The best thing you can do is to stop using salt when you cook and allow everyone to season their own meal. And make sure that the salt shaker stays at the other end of the table. Mrs. Dash seasoning is popular when you are on a low sodium diet. Personally, I am not a fan of Mrs. Dash, so I use a Garlic and Herb salt free seasoning.

Every morning, a CHF patient should go to the restroom immediately after getting up, and then weigh themselves. Keep track of your weight, and if you gain more than 3 pounds in one 24 hour period that you can’t explain, call your doctor. The doctor will probably tell you to take a larger dose of diuretics that day, and if you are still up tomorrow morning, come by the office. After you get used to your diet and medications, you’ll know what to do and you won’t even call unless the weight just won’t come off.

The two most important factors in living a good life in spite of heart failure are a good initial examination and diligent self care. The people who are able to adhere to the diet, take their medications, and get some exercise do much better than those who don’t. Congestive Heart Failure requires a lifestyle change, you don’t get a vacation, and you can’t take a day off. Even if you are traveling and do not have easy access to a scale for your daily weight, that doesn’t mean that you can ignore all the other rules. In fact, maintaining your CHF control can be very difficult while away from home. But if you are determined to not let it beat you and to live your life to its fullest, Congestive Heart Failure can be controlled.

It’s all up to you.

Chinese Food, Cavities, and your Dog

July 7, 2009

Here’s a general interest article about healthy eating, but it points out several things of interest to those of us with Congestive Heart Failure (CHF). Chinese food, for example, is loaded with salt.

Gosh darn it. I love me some Egg Drop Soup along with the Sweet and Sour Chicken. Looks like both of those dishes are now “occasional treats.”

Looking on the positive side of things, the sweetener Xylitol can help prevent tooth decay! Given as an oral syrup to toddlers, it can prevent up to 70% of cavities. The California Dental Association recommends five grams of Xylitol per day (“taken” in chewing gum or mint form), and the US military has been including Xylitol gum in their Meals Ready to Eat (MRE) packs since 2007. It obviously won’t replace brushing and flossing, but every little “trick” you can use to improve your overall health is useful.

While Xylitol can help your teeth, it can kill your dog. So don’t let Fido steal your snacks. If you buy Xylitol in the powdered form and use it in baking, don’t give Rover a Xylitol cookie.

Human treats are for humans, and doggie treats for dogs. That’s only fair!

Heart Failure, Salt, and Exercise

May 8, 2009

The two rules of the Congestive Heart Failure (CHF) diet are 1) keep your liquid intake below 2000 milliliters of liquid per day; and 2) reduce your daily salt intake to below 2000 milligrams of sodium per day. Keeping your salt intake down is crucial: less sodium means less liquid trapped in your body, which makes it easier for your weak heart to do its job.

Lowering your salt intake is also the hardest goal to accomplish. Putting down the salt shaker usually isn’t enough – processed foods are notorious for having high salt content.  Sandwich meats are among the worst, and those “heart healthy” soups are low in fat… but the sodium is so high, you can see it from below!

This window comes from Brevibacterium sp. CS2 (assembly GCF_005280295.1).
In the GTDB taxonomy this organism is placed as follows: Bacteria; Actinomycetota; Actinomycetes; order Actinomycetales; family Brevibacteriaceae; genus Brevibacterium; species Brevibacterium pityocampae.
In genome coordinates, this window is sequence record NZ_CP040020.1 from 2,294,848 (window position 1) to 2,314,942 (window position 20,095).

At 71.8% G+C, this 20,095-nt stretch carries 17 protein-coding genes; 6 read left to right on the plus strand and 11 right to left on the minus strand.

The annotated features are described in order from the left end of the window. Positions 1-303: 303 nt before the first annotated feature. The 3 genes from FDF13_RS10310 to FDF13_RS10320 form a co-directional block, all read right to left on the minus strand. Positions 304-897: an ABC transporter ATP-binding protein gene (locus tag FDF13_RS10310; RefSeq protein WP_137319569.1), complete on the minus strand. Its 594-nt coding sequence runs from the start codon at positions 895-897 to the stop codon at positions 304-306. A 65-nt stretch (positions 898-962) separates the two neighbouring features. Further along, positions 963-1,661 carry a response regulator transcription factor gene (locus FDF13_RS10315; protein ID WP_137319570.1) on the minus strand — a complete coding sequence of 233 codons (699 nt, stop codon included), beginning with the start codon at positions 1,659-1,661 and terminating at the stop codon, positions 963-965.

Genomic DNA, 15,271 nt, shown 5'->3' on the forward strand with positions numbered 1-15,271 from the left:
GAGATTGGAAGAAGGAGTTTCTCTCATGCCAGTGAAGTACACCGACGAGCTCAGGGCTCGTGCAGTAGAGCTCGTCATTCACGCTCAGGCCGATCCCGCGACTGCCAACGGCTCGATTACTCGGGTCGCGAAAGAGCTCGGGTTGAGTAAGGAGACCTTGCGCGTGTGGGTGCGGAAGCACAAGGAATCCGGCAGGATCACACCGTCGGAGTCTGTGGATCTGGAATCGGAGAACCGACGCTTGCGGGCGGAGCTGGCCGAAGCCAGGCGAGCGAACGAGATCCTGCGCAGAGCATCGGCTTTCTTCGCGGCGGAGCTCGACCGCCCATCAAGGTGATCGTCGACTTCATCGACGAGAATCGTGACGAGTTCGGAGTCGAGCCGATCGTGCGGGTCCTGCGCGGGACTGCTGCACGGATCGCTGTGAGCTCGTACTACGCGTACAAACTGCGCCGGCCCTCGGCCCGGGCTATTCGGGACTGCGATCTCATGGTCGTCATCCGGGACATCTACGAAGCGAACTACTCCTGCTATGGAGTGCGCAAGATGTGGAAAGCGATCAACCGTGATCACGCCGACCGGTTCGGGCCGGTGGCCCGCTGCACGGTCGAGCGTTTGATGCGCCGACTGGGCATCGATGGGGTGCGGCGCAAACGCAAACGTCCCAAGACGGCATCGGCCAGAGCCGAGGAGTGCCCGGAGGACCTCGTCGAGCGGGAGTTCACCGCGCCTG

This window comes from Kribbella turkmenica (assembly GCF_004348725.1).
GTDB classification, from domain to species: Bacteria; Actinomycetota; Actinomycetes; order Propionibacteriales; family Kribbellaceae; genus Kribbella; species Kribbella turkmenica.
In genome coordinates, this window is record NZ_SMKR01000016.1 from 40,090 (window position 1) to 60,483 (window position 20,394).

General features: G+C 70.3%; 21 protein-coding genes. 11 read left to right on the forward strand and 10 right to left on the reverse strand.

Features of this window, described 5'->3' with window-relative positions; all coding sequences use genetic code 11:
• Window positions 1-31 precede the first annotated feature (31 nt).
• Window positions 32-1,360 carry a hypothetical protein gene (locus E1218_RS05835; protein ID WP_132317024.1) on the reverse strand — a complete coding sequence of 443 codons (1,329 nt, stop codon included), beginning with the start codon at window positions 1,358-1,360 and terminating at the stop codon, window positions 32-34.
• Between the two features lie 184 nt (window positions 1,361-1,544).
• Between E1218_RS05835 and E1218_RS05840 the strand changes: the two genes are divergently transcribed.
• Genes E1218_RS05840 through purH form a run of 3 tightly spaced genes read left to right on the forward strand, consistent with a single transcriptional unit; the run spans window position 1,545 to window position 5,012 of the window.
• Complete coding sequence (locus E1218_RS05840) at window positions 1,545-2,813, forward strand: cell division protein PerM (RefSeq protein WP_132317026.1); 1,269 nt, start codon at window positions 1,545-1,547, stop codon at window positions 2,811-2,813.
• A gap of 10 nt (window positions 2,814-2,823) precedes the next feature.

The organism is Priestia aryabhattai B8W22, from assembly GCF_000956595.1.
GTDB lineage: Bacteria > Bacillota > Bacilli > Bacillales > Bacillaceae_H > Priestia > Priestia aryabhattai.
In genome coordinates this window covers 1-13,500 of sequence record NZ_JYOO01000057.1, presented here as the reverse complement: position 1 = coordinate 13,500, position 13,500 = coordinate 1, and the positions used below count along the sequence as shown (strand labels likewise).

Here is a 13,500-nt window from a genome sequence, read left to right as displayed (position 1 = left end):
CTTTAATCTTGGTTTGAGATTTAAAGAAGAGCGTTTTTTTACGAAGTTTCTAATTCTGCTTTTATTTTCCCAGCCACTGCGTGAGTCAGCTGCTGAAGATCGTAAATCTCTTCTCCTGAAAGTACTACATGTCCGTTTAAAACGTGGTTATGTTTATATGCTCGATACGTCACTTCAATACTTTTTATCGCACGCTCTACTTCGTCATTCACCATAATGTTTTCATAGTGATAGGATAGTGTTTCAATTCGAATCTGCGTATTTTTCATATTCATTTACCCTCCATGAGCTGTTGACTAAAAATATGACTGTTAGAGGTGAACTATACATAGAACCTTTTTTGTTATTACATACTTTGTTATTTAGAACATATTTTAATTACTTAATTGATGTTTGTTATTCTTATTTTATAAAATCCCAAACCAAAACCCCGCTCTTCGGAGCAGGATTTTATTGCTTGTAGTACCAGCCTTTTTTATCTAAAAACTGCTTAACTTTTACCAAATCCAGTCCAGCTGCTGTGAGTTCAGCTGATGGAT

A new study shows that even people who were trying to keep their salt intake below 2000 mg overshot the mark. Ouch! And this just isn’t a suggestion – for a Heart Failure patient it is a critical lifestyle change. So if you are on the CHF diet, keep a close eye on your sodium intake. It may be higher than you think!

There is also a report out on something you can do to actively combat Heart Failure: exercise! Obviously, we are all different, so you should discuss an exercise program with your doctor  before you start. What works for me may not be good for you, so check first. But CHF patients who are able to add moderate exercise to their diet and medication have a higher quality of life.

So what is considered “moderate exercise”? Walking! 100 steps per minute for 30 minutes daily, (3000 steps in 30 minutes, if you are using a pedometer) five days a week is a good exercise program. That’s a pretty fast pace, so start slow and work up to it. After all, Rome wasn’t built in a day, and you don’t have to turn yourself into a treadmill trackstar overnight.

While you are walking, why not use the new FiTrainer? FiTrainer is a pair of  headphones that also includes an ear clip with a built in heart rate monitor. It is pre-programmed with several workouts (with music!) or you can plug in your own MP3 player. An electronic voice reports your heart rate through the earphones, so you never have to check a display!

A low salt treat!

January 22, 2009

“Hey, you want some popcorn?”

If you’re me, you almost say yes… and then you remember that most commercial popcorn recipes are full of sodium. Gosh darn it, this Congestive Heart Failure (CHF) diet makes me angry at times. Whenever I went to the movies, I would almost always buy the largest tub of popcorn they had! And I would ask the person behind the counter for an extra spurt or two (or three!) from the butter machine! Well, that’s not happening any more.